Outdoor Water Use Conservation Tips

Outdoor Water Use Conservation Tips
If you want to live in the southwestern United States, you need to know about water conservation because there isn’t much rainfall or snowfall, especially in the two southernmost states of Arizona and New Mexico as well as the desert state of Nevada. The few rivers and streams that exist are already heavily tapped for irrigation and city water needs. It is irresponsible to insist on having a big Midwestern-style lawn when you are living in a drought-prone area in the southwest. Instead of trying to change the desert, embrace it and learn to live within it and appreciate its stark, dry beauty. Water conservation can be divided into indoor and outdoor water use, and this article concentrates on outdoor use.
  • Abandon all desire to have a lawn and use xeriscaping to transform your front yard into a drought-resistant paradise. Think about it. Most people maintain their front yards as a static showpiece landscape while playing and relaxing in the privacy of their backyards. If you must have a lawn, put a small one in your backyard. Xeriscaping isn’t necessarily the same thing as so-called “zero-scaping,” or gravel and cactus only. You can install in your front yard some beautiful native grasses and flowers such as blue flax, Indian paintbrush, yarrow, wheatgrass, and yucca that need little water, and can survive a period of drought. These desert plants will bring much color to your yard, and your xeriscaping will make you eligible for a rebate or some other financial reward from your city’s public utilities office. Check your city government website for details.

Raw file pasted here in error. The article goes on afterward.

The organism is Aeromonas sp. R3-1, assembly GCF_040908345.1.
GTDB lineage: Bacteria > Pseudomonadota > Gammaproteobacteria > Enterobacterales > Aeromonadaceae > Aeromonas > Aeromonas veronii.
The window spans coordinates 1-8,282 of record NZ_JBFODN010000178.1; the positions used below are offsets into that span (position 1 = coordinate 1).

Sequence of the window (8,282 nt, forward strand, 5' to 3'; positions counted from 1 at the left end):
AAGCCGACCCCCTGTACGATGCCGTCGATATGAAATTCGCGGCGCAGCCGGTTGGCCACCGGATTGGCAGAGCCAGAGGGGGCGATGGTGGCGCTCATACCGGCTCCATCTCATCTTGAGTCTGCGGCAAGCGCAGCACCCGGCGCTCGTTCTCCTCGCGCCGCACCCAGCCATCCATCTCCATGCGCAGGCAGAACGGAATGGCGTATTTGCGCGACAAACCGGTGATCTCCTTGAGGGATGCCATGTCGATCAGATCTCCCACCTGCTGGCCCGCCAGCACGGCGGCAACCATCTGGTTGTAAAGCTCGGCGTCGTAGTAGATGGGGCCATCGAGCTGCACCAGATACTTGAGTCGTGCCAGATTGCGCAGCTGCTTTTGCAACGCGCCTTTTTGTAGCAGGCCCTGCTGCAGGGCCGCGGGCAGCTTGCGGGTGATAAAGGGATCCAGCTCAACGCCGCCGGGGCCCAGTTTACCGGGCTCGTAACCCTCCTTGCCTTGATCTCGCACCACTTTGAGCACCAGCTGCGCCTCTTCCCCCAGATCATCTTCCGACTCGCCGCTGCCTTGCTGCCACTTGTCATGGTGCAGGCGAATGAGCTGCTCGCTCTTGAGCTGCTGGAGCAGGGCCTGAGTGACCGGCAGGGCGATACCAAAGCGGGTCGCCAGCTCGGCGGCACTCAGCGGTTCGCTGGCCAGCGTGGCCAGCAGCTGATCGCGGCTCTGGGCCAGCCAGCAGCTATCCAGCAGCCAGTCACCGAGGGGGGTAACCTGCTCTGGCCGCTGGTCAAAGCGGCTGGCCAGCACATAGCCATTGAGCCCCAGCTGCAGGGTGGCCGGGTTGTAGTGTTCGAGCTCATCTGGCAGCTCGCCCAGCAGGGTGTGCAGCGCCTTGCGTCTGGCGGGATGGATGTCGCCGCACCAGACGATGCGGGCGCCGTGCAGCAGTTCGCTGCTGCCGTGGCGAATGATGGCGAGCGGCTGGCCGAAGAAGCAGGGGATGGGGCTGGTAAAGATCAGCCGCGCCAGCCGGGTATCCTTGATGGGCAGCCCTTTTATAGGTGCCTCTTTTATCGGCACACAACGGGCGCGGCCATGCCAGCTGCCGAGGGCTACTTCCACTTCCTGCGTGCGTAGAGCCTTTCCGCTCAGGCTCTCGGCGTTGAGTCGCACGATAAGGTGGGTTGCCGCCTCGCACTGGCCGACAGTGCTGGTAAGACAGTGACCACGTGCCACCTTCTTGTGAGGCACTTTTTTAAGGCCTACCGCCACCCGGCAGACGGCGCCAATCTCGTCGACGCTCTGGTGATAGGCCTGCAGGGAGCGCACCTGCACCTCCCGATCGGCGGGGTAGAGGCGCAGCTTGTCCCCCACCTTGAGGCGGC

• If you absolutely must have a lawn, don’t water it in the winter. Let it go dormant. In the summer, only water it every five days. Adjust the blade-height of your lawnmower so that you leave the grass three or four inches long after each cutting instead of tightly manicured. This will shade the root system from the scorching sun and hold moisture better after each watering.

  • Use mulch such as bark chips as a top layer around your plants to hold in moisture after watering. The mulch will also reduce the occurrence of weeds sprouting in your plant beds.

  • Instead of high-spraying sprinklers, irrigate your yard with water-efficient systems such as bubblers, a drip system, or soaker hoses that trickle the water directly onto the plants rather than tossing it in the air to be evaporated by the hot winds.

  • Use your water-efficient irrigation system before 10:00 A.M. in the morning or after sundown in the evening to reduce the sun’s evaporative effect.

  • Check the gaskets in your outdoor faucets and hoses. You should have no leaks or drips. If you do, it will probably be right where your hose connects to the outdoor faucet. If you still have a slight leak after all your adjustments, put a plastic planter-bowl underneath the faucet and set a brick in its center to keep it from blowing away in the wind. When it catches water, the wild birds can stand on the rim or the brick and drink water and bathe.

  • Don’t use your outdoor hose to clean your driveway or the sides of your house when you can sweep the surfaces clean with a broom.

  • Remember that you can use extra water from indoor use to irrigate your garden. This includes gray water from your clothes washing machine, which you can route from its hose into a storage tank to let it cool down first before transferring to your plants. Also, when you change your pet’s water bowl, you can pour the old water on your garden. You can also irrigate with soapy water you have saved from doing the dishes or scrubbing vegetables.

  • Don’t wash your car in the driveway with your outdoor hose. Who cares if the car is dusty when you’re living in the desert? If you must keep it looking clean on a semi-regular basis, go to a commercial car-wash once a month, or better still, once every three or six months.

  • Again, if all this water conservation seems like too big a pain, read Frank Herbert’s science-fiction masterpiece Dune. Imagine yourself as Paul Atreides, having to learn to live with the native Fremen in so harsh a desert environment that everyone has to wear a “stillsuit” that recycles body fluids into drinking water.


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